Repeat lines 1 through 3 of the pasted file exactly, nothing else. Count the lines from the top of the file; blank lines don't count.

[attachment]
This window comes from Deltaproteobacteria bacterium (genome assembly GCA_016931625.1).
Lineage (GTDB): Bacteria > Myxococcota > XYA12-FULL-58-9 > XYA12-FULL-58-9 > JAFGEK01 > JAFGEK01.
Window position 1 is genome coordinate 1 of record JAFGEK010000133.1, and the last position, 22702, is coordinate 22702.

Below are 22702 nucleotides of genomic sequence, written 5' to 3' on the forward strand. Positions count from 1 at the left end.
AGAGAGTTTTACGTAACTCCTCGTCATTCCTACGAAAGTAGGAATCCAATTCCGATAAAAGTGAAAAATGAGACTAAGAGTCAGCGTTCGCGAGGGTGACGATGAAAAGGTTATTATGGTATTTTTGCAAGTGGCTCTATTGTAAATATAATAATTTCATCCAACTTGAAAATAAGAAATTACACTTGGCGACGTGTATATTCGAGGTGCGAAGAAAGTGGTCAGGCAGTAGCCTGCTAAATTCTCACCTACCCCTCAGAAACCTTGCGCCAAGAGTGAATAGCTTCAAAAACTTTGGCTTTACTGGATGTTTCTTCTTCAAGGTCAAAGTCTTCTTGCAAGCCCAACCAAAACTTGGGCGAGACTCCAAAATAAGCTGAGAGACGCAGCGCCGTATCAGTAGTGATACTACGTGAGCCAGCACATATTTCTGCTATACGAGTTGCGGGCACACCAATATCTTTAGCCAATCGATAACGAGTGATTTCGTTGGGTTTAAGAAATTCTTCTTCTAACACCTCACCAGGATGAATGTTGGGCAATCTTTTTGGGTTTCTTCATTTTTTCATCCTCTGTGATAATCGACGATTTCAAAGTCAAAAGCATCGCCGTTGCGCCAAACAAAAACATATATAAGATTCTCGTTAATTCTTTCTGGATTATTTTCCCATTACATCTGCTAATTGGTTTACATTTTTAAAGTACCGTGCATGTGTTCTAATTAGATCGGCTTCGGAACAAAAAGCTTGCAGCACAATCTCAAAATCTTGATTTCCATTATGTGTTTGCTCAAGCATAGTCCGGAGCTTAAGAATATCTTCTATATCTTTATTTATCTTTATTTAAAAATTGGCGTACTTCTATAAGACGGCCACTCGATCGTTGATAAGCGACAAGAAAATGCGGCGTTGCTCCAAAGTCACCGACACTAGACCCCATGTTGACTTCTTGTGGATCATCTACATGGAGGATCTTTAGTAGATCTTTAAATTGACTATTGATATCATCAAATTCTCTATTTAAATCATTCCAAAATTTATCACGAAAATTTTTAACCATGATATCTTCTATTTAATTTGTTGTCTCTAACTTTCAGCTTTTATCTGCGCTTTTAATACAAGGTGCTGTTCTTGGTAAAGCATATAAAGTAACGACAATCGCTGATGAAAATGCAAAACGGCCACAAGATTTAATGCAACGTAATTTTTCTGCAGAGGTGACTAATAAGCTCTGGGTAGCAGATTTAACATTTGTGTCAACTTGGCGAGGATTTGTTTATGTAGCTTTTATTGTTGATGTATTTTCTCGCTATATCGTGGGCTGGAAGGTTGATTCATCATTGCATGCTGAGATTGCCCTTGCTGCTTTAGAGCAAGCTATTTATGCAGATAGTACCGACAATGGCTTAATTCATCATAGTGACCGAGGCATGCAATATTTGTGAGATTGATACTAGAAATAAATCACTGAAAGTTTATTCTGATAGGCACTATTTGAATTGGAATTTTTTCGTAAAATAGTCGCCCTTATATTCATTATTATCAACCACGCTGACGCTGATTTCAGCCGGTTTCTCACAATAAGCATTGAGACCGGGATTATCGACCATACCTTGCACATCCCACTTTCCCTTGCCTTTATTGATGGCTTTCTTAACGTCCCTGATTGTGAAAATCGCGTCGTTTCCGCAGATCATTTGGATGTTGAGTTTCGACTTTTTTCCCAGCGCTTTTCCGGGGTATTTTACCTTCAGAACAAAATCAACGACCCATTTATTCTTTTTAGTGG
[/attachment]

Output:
This window comes from Deltaproteobacteria bacterium (genome assembly GCA_016931625.1).
Lineage (GTDB): Bacteria > Myxococcota > XYA12-FULL-58-9 > XYA12-FULL-58-9 > JAFGEK01 > JAFGEK01.
Window position 1 is genome coordinate 1 of record JAFGEK010000133.1, and the last position, 22702, is coordinate 22702.